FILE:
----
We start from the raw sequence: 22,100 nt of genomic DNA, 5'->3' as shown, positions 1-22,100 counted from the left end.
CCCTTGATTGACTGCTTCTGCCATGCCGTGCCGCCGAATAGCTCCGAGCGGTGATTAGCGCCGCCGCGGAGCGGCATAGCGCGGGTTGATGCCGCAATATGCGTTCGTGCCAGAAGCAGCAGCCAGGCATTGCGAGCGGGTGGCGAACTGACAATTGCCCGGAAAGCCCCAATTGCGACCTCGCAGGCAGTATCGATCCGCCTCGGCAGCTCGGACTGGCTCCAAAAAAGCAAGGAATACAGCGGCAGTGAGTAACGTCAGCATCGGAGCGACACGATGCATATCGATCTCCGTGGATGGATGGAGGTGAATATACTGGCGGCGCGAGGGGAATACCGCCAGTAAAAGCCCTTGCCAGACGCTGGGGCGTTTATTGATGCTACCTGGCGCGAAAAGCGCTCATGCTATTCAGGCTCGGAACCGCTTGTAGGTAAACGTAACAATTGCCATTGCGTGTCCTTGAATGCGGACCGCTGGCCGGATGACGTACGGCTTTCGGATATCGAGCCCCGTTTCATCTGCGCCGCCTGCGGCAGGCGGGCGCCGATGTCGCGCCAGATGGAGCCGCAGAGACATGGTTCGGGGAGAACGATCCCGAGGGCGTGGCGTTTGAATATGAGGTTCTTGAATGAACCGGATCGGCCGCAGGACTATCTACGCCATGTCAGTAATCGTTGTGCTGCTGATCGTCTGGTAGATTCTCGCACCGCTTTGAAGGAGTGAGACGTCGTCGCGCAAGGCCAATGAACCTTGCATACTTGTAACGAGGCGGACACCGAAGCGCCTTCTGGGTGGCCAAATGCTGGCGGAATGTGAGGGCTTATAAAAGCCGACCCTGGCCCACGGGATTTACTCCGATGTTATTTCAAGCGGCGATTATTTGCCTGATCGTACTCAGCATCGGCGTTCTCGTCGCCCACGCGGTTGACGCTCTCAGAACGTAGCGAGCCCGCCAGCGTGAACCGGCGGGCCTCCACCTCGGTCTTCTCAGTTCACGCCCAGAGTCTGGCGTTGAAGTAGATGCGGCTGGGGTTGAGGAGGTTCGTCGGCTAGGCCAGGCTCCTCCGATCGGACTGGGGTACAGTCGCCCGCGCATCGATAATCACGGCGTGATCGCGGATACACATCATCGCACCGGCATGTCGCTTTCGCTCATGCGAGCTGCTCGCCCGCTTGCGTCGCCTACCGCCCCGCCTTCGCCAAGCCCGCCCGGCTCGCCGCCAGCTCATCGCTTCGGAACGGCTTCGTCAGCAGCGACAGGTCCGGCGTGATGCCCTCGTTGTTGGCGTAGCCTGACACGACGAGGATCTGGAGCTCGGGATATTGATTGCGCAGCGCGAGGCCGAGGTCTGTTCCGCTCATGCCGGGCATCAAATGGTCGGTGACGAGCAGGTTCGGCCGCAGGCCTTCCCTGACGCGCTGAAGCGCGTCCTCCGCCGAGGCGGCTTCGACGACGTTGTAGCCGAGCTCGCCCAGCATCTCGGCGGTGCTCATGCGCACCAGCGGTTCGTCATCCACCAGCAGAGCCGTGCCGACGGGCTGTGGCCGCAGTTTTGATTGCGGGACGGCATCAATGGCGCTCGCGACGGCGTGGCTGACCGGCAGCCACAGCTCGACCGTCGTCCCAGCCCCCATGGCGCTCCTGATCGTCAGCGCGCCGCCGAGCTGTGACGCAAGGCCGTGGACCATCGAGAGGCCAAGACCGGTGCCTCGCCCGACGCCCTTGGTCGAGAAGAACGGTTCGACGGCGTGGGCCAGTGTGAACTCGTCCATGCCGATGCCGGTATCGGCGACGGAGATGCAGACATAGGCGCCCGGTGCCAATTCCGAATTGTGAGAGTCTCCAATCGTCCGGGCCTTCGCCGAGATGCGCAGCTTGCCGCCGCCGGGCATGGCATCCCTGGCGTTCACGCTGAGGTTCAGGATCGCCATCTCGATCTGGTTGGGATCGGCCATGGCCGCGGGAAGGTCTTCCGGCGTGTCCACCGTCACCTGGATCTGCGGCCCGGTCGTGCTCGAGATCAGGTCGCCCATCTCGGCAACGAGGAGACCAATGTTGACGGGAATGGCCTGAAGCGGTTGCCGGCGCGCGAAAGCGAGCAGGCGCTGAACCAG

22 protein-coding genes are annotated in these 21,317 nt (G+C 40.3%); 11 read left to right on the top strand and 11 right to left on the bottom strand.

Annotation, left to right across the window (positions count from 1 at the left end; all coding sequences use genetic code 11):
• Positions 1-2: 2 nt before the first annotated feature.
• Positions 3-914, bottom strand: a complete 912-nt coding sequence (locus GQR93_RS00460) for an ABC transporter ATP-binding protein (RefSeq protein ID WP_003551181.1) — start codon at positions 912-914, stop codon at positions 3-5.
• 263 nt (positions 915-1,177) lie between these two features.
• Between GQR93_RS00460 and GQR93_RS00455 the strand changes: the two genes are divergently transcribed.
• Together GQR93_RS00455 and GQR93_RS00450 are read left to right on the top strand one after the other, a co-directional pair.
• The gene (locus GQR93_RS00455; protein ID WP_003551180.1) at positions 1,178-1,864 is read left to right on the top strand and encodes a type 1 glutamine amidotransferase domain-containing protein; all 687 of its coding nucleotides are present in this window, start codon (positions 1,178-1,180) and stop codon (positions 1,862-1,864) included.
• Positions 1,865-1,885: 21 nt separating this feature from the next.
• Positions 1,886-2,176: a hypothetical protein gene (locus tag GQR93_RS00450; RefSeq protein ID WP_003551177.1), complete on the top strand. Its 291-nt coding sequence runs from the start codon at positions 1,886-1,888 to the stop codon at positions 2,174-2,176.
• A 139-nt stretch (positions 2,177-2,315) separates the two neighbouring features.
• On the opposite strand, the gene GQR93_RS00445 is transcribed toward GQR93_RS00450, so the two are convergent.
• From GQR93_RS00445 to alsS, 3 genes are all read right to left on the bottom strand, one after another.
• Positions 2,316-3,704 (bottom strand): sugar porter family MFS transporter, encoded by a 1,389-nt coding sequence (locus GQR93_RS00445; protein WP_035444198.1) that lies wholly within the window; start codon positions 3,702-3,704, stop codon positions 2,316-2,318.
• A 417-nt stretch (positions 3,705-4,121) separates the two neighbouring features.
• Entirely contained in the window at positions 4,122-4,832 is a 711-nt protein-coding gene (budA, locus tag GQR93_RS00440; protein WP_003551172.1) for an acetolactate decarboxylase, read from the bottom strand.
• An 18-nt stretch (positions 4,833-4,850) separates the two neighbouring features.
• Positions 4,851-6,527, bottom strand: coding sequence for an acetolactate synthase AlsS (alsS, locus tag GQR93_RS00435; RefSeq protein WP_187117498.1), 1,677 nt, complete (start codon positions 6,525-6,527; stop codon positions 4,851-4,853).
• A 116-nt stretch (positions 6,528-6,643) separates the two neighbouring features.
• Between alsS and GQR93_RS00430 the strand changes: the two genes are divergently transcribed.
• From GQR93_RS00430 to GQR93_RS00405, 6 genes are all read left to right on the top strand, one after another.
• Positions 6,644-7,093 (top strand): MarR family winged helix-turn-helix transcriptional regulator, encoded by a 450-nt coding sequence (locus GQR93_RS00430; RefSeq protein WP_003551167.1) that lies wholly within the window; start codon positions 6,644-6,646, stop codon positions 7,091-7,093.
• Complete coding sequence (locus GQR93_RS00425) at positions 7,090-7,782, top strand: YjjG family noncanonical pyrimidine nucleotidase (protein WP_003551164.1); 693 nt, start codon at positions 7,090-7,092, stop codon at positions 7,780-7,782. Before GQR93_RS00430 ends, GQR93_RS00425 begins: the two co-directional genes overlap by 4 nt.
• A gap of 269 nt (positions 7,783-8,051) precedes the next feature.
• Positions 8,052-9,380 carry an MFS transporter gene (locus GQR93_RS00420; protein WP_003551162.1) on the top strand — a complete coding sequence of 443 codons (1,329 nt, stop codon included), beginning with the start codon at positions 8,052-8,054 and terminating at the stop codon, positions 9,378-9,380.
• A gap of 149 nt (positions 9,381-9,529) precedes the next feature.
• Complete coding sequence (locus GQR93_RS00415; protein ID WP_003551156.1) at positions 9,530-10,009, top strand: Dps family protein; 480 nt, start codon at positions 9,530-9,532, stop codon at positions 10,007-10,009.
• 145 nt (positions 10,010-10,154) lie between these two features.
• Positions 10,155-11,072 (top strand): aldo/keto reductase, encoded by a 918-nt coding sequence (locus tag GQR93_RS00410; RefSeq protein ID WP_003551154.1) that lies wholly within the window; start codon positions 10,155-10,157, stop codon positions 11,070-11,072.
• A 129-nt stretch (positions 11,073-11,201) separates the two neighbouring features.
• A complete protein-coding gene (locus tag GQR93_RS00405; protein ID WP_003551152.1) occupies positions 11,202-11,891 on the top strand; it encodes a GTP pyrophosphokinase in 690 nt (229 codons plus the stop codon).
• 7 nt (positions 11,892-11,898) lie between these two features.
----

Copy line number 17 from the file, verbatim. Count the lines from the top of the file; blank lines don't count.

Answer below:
• A 417-nt stretch (positions 3,705-4,121) separates the two neighbouring features.